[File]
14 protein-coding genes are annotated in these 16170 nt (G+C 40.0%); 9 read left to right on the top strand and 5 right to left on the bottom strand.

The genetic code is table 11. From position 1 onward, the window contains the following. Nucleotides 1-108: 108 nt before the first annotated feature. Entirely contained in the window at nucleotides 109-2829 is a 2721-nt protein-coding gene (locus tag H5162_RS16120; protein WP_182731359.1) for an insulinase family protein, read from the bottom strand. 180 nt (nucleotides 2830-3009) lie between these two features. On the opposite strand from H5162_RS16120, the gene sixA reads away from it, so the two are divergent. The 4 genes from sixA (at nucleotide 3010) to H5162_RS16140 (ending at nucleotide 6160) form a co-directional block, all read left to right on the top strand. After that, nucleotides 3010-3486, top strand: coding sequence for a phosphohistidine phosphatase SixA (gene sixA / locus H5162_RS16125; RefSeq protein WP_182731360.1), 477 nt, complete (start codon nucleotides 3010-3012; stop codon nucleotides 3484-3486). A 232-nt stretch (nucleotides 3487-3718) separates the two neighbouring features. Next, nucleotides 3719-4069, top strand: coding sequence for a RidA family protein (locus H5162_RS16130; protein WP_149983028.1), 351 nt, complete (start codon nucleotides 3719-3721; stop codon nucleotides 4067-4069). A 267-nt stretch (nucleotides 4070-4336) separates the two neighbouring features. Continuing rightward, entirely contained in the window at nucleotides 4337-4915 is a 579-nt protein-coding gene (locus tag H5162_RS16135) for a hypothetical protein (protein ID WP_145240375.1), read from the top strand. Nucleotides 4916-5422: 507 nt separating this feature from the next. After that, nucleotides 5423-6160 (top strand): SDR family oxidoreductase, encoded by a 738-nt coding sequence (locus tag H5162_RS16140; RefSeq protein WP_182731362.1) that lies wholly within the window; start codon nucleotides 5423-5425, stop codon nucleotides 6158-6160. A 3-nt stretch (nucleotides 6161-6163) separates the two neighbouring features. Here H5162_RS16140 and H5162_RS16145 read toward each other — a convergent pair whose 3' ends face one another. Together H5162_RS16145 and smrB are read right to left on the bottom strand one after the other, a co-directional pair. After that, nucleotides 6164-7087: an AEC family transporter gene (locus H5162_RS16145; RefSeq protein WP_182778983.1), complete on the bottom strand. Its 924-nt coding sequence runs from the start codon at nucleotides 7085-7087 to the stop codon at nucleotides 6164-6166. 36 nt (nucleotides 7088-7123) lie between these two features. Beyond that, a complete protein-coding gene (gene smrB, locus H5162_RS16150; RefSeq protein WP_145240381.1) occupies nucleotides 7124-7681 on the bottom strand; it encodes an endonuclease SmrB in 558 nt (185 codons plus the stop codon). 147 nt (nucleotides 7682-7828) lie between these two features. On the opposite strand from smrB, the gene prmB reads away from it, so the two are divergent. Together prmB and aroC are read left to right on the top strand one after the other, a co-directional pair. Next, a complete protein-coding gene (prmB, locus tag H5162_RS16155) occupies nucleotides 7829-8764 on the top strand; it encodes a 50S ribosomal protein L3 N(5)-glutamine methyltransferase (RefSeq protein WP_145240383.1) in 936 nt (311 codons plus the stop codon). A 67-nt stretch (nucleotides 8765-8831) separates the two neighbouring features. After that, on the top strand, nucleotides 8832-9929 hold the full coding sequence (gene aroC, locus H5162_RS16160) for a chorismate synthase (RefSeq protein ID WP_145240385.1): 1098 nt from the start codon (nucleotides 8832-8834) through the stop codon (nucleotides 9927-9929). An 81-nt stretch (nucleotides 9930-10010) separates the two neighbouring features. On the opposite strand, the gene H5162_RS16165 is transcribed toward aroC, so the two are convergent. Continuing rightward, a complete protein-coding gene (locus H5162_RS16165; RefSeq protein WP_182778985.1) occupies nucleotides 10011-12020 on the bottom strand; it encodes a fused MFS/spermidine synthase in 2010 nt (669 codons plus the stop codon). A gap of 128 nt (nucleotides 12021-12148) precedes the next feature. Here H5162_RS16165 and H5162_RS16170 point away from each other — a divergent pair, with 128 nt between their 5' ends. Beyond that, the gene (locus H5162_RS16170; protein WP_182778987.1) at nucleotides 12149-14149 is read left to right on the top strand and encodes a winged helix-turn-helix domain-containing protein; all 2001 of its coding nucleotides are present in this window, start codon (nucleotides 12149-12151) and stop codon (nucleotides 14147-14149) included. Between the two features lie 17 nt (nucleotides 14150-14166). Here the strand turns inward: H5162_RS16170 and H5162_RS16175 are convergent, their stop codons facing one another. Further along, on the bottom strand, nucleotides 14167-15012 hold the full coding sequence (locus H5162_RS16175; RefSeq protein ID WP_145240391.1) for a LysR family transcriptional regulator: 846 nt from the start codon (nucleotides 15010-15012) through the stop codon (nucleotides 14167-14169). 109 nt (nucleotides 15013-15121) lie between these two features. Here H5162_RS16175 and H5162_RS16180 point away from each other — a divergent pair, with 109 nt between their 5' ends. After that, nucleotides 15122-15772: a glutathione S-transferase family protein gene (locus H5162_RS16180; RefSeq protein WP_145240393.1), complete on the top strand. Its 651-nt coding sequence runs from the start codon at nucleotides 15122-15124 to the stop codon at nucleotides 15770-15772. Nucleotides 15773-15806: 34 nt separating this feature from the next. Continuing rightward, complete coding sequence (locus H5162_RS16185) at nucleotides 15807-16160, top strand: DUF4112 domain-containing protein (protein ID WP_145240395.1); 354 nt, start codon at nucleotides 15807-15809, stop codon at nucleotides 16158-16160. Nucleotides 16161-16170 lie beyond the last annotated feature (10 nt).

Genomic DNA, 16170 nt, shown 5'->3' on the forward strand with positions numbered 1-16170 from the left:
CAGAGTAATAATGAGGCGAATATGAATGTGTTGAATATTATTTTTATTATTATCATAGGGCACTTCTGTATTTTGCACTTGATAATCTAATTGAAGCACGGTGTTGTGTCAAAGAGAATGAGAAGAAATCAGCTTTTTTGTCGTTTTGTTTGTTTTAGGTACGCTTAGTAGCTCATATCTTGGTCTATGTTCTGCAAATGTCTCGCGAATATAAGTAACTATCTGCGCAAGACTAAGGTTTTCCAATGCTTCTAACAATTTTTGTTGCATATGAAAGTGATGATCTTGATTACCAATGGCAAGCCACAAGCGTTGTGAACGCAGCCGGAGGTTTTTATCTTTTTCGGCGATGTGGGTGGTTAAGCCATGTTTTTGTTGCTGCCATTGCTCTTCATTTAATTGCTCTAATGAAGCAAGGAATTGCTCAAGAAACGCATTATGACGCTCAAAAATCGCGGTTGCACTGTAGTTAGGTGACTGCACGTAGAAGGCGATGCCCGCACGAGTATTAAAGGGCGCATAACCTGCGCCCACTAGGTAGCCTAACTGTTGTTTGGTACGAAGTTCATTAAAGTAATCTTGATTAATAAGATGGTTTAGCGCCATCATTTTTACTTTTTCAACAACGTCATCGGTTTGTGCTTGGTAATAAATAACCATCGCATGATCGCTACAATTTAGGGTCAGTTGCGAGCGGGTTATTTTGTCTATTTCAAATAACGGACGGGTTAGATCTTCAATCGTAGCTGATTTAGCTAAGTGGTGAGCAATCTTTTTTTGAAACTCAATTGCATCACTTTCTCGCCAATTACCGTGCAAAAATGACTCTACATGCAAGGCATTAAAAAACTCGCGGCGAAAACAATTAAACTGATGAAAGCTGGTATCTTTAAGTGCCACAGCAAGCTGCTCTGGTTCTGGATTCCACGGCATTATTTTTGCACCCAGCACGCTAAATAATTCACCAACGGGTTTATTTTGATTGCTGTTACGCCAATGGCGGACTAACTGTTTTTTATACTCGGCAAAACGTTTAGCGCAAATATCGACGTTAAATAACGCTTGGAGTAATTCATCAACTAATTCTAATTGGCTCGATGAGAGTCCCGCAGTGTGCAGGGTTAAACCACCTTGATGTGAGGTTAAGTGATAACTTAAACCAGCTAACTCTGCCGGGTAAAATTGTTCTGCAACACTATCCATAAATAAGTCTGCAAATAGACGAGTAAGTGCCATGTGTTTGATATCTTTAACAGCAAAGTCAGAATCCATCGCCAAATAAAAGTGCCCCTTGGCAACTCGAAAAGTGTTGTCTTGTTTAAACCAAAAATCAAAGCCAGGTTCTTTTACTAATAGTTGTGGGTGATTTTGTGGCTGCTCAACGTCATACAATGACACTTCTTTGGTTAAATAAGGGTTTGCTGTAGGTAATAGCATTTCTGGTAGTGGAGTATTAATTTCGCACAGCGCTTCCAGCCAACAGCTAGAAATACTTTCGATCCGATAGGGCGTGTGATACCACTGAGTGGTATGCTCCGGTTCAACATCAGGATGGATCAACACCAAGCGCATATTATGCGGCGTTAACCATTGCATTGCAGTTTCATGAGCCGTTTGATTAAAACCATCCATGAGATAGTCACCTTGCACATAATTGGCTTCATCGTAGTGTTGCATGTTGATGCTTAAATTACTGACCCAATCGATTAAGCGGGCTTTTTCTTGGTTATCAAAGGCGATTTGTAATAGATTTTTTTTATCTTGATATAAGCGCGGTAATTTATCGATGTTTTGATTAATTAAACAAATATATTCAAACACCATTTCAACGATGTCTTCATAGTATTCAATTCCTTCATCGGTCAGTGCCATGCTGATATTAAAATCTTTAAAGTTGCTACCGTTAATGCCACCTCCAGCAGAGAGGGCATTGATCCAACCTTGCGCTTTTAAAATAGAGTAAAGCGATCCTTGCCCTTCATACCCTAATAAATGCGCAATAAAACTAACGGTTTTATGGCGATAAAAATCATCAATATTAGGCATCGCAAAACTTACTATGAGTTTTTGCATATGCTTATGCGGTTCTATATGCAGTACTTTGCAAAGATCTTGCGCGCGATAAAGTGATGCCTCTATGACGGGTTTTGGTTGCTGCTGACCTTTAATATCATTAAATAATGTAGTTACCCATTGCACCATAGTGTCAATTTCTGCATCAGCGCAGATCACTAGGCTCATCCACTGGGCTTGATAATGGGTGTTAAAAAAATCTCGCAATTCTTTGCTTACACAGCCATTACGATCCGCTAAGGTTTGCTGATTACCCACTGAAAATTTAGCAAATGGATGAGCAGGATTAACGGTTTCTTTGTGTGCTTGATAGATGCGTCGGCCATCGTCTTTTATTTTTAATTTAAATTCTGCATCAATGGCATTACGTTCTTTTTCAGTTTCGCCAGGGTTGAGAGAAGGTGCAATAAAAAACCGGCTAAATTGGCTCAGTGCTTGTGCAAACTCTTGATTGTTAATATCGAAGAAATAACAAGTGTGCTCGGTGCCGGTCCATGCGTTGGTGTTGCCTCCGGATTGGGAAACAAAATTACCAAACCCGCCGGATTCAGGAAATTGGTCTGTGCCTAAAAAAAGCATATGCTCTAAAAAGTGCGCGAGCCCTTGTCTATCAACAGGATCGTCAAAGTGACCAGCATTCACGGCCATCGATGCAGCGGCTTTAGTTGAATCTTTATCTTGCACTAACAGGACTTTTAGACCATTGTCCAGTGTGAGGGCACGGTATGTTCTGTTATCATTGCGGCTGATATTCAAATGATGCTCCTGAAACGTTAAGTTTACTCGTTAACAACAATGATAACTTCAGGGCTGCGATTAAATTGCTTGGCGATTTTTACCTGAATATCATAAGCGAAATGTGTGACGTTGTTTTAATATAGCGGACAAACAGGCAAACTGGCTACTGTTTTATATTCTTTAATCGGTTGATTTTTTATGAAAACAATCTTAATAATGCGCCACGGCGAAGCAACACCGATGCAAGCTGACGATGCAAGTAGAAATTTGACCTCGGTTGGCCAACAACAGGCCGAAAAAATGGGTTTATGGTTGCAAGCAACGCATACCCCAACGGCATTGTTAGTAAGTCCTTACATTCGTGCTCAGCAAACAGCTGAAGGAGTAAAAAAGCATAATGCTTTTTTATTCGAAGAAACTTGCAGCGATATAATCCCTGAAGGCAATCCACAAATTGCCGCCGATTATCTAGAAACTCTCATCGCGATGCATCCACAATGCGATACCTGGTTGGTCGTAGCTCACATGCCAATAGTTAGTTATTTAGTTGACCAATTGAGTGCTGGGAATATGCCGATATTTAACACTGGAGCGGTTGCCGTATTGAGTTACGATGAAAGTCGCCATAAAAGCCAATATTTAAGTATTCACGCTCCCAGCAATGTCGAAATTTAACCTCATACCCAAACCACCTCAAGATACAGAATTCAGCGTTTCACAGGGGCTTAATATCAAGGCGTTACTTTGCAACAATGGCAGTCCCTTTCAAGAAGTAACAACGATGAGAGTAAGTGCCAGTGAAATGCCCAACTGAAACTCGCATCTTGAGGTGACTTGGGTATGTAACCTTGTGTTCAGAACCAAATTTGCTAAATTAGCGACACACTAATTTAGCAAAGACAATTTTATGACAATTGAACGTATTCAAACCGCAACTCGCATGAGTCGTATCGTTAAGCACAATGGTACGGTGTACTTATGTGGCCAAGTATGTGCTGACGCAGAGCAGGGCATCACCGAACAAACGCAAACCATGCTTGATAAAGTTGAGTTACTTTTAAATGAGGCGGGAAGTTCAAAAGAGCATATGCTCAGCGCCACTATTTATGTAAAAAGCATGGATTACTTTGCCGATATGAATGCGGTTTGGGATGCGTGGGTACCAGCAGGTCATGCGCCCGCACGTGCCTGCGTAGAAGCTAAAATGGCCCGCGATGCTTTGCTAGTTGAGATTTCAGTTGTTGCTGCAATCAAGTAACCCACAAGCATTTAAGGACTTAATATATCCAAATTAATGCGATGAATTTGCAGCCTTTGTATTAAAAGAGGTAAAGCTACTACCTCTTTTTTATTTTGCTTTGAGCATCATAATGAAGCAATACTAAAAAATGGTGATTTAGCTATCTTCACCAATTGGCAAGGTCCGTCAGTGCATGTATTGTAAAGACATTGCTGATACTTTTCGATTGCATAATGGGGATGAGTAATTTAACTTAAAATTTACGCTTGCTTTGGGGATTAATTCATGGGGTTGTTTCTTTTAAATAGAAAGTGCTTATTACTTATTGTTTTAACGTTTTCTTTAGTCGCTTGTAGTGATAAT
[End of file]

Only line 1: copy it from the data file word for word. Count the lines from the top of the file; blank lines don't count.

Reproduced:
14 protein-coding genes are annotated in these 16170 nt (G+C 40.0%); 9 read left to right on the top strand and 5 right to left on the bottom strand.